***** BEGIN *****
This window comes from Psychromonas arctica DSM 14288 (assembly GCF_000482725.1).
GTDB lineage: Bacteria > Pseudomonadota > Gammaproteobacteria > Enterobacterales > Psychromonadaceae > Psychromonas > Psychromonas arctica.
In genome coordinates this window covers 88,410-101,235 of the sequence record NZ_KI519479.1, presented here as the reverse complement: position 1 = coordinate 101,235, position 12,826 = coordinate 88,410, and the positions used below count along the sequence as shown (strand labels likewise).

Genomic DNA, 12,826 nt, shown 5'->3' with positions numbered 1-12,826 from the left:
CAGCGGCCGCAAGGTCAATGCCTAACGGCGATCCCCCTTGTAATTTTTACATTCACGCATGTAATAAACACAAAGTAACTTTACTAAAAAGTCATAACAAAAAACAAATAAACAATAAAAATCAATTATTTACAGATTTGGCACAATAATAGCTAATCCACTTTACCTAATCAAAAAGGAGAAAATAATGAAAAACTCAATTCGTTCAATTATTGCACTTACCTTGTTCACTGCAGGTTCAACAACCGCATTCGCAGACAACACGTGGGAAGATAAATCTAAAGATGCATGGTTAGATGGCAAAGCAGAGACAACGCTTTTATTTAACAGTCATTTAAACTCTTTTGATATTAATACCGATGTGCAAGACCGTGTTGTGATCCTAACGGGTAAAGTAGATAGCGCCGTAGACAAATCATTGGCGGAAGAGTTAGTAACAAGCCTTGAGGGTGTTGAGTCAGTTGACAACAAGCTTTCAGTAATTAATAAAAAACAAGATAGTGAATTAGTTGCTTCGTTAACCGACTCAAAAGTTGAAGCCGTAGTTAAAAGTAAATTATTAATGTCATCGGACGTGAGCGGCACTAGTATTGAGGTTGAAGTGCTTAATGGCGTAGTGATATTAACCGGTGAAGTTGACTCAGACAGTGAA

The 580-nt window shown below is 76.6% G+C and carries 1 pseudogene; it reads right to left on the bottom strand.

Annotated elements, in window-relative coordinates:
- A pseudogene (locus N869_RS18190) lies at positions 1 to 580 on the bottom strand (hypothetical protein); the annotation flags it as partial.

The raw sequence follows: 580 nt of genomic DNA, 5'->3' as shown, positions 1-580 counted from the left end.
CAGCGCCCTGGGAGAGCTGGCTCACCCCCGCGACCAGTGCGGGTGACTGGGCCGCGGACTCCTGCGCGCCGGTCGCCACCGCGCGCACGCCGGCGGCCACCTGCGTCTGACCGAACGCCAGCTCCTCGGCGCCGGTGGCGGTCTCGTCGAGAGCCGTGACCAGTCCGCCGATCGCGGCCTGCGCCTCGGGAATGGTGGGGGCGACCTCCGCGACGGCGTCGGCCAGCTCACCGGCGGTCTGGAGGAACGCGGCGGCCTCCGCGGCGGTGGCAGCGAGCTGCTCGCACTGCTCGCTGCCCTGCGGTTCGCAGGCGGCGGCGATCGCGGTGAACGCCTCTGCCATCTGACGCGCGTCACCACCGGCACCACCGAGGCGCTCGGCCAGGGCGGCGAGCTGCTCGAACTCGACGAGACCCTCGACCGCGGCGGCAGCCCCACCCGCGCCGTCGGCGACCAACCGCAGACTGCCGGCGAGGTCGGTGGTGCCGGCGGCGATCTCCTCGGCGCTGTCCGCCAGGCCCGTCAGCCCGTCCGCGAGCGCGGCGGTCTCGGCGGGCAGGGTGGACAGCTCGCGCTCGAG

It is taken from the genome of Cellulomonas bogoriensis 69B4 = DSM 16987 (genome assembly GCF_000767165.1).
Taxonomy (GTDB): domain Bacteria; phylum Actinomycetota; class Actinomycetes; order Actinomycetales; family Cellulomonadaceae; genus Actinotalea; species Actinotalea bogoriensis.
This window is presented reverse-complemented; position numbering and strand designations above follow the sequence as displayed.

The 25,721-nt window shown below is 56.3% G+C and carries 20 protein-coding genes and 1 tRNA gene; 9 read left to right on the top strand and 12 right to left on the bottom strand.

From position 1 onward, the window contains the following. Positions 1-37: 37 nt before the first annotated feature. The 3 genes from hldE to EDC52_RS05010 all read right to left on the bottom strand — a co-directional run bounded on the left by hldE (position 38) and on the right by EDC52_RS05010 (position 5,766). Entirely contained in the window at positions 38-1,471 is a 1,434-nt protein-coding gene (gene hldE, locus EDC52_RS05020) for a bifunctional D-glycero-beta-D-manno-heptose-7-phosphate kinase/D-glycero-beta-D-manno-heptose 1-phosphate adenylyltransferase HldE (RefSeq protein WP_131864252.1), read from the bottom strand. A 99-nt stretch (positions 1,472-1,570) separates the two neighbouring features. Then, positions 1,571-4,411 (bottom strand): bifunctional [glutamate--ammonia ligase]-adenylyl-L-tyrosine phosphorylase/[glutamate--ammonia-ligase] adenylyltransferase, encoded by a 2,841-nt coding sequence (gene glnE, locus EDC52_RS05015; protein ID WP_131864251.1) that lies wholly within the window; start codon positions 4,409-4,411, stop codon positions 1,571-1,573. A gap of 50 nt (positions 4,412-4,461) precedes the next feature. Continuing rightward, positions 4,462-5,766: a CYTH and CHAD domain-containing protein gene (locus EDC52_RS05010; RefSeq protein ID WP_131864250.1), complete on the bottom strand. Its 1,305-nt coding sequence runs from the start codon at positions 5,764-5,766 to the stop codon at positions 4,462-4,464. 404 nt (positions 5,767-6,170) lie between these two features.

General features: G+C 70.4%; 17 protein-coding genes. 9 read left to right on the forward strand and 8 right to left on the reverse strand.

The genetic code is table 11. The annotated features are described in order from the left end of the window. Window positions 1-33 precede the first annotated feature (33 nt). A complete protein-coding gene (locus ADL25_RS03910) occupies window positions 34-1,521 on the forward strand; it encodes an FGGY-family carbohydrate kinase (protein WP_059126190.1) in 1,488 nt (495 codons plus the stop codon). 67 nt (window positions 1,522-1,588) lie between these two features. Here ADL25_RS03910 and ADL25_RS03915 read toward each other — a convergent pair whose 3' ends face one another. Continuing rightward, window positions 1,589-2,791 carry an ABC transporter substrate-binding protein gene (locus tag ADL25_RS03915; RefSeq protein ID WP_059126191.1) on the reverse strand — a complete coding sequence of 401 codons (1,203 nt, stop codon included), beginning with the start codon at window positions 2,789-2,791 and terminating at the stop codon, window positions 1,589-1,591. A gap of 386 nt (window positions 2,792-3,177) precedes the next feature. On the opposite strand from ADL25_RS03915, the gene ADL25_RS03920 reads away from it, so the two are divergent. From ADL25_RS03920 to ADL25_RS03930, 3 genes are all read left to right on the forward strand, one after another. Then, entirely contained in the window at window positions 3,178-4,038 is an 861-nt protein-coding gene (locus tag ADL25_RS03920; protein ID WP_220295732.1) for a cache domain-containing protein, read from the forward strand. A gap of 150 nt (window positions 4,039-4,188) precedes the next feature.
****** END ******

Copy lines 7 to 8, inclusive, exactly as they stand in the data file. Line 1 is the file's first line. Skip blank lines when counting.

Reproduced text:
Annotated elements, in window-relative coordinates:
- A pseudogene (locus N869_RS18190) lies at positions 1 to 580 on the bottom strand (hypothetical protein); the annotation flags it as partial.